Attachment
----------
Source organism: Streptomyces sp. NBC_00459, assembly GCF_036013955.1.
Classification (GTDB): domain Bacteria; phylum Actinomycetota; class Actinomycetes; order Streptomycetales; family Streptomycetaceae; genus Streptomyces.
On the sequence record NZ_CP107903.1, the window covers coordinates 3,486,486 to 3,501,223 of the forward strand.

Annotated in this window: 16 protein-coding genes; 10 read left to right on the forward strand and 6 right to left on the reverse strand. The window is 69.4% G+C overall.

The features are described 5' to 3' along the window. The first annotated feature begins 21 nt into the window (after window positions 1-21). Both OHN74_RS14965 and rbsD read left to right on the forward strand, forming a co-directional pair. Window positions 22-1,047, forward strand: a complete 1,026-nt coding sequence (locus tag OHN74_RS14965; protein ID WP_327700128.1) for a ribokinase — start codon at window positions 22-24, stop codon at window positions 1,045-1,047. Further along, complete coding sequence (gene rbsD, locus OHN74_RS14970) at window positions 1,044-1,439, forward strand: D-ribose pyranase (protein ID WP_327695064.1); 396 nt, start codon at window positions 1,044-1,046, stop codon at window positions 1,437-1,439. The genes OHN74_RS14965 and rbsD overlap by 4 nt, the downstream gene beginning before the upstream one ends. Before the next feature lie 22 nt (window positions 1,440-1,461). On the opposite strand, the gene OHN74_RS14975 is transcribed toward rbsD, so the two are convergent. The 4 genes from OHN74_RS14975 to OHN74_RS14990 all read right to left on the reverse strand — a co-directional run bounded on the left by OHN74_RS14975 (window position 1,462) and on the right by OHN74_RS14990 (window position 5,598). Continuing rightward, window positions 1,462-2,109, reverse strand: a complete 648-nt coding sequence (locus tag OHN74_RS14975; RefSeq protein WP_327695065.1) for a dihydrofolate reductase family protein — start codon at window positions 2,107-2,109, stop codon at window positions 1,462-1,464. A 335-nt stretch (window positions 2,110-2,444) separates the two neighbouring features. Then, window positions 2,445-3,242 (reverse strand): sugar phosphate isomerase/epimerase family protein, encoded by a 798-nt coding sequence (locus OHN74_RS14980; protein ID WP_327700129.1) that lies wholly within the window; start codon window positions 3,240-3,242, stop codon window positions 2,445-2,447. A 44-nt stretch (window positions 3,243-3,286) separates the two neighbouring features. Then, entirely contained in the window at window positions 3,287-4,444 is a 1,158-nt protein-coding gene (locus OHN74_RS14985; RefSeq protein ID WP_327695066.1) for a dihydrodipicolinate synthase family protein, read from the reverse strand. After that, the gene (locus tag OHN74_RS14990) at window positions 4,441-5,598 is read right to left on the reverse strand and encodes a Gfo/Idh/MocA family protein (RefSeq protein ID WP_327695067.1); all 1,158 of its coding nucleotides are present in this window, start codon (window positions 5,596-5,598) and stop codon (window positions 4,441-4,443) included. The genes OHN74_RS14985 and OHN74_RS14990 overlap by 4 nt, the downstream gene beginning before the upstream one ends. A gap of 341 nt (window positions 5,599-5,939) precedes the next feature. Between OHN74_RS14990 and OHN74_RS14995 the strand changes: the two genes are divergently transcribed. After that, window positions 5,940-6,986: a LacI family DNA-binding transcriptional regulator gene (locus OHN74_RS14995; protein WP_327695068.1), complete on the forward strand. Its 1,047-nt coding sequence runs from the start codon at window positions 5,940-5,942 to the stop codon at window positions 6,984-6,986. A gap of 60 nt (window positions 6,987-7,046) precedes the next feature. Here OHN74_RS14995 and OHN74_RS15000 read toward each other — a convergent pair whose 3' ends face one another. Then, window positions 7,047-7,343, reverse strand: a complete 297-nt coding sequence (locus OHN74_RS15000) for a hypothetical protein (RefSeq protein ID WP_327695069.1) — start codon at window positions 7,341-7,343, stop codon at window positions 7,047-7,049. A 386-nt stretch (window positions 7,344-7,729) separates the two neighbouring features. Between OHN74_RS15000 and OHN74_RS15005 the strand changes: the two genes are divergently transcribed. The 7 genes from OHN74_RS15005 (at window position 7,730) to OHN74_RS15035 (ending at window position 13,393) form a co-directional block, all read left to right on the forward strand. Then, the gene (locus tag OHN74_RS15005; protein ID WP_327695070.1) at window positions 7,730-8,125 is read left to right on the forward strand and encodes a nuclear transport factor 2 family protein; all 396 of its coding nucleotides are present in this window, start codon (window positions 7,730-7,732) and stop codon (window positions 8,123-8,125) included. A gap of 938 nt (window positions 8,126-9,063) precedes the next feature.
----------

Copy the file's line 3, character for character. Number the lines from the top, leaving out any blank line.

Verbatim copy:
On the sequence record NZ_CP107903.1, the window covers coordinates 3,486,486 to 3,501,223 of the forward strand.